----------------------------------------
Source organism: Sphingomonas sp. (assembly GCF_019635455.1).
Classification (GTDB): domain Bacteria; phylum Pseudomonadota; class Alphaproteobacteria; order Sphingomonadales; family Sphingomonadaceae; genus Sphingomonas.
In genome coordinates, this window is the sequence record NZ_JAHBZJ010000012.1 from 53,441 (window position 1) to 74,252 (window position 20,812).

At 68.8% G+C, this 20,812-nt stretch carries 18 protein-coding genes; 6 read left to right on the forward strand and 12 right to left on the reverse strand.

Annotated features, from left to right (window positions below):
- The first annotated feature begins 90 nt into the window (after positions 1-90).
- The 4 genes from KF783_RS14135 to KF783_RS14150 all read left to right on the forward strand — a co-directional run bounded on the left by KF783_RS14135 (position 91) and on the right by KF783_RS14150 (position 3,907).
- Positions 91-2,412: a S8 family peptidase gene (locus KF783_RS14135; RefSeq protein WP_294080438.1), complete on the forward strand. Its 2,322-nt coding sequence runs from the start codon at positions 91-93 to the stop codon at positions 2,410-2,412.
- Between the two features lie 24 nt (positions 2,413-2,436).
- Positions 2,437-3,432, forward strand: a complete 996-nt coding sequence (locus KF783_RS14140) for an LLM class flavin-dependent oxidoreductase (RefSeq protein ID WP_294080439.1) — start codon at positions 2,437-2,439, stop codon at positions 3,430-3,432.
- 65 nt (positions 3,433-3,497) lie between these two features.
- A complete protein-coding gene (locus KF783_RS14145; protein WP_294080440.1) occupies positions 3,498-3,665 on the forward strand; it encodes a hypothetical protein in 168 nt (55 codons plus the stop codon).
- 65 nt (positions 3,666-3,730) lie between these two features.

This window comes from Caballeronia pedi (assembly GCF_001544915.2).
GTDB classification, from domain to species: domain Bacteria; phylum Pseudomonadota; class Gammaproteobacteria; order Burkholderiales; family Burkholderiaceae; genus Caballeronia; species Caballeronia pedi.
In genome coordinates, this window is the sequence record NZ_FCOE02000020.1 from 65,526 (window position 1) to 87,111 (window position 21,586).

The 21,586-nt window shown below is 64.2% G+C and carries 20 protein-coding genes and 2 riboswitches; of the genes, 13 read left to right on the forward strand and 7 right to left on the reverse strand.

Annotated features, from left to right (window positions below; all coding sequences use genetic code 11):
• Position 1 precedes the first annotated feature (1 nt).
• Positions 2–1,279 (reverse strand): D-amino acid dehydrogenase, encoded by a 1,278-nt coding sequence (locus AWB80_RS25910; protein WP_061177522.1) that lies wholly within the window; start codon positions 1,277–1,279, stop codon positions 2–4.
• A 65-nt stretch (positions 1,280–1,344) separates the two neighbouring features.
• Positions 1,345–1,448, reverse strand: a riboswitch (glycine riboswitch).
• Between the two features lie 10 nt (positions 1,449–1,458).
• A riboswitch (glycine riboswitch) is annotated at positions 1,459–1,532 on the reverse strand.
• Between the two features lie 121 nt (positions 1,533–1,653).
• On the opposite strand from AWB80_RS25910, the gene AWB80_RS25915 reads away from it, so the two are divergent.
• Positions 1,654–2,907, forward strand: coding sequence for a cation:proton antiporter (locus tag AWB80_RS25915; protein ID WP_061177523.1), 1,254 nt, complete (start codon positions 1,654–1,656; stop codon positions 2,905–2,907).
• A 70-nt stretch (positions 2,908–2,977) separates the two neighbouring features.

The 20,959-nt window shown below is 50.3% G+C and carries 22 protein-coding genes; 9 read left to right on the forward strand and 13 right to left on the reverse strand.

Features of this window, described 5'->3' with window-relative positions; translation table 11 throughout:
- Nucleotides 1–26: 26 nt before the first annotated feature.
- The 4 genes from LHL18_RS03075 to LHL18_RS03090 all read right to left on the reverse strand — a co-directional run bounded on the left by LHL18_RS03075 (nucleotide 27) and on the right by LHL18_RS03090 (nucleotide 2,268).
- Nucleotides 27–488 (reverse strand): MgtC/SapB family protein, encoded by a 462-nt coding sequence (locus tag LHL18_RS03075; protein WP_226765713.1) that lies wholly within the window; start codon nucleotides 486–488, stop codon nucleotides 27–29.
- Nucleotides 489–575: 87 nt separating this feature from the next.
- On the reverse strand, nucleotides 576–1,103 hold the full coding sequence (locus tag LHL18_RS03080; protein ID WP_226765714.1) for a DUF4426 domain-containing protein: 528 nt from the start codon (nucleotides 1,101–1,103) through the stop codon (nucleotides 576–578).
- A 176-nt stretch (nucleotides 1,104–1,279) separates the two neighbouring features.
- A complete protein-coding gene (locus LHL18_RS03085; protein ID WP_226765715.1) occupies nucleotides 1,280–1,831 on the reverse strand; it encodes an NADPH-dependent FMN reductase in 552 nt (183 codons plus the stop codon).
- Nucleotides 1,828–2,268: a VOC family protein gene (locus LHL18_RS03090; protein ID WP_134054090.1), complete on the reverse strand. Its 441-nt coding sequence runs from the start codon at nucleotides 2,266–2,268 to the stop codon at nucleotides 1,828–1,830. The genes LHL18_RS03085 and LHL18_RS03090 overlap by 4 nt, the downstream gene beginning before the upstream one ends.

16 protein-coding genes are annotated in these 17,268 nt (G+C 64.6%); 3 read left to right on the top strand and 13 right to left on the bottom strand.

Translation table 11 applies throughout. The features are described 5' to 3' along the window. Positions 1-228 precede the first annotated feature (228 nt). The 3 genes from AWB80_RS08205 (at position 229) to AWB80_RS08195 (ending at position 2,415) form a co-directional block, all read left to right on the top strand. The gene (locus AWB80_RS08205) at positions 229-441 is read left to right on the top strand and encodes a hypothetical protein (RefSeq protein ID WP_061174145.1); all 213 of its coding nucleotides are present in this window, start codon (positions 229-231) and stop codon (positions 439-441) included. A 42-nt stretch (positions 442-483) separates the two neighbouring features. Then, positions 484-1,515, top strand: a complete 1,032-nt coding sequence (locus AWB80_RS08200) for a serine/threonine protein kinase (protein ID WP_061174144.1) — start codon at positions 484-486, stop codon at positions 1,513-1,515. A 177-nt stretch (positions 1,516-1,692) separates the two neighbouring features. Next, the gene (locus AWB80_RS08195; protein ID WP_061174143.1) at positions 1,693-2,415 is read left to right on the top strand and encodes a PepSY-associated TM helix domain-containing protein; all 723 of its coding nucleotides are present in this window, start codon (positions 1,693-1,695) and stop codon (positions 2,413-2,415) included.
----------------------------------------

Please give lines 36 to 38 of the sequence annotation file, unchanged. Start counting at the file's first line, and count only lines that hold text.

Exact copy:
- A 176-nt stretch (nucleotides 1,104–1,279) separates the two neighbouring features.
- A complete protein-coding gene (locus LHL18_RS03085; protein ID WP_226765715.1) occupies nucleotides 1,280–1,831 on the reverse strand; it encodes an NADPH-dependent FMN reductase in 552 nt (183 codons plus the stop codon).
- Nucleotides 1,828–2,268: a VOC family protein gene (locus LHL18_RS03090; protein ID WP_134054090.1), complete on the reverse strand. Its 441-nt coding sequence runs from the start codon at nucleotides 2,266–2,268 to the stop codon at nucleotides 1,828–1,830. The genes LHL18_RS03085 and LHL18_RS03090 overlap by 4 nt, the downstream gene beginning before the upstream one ends.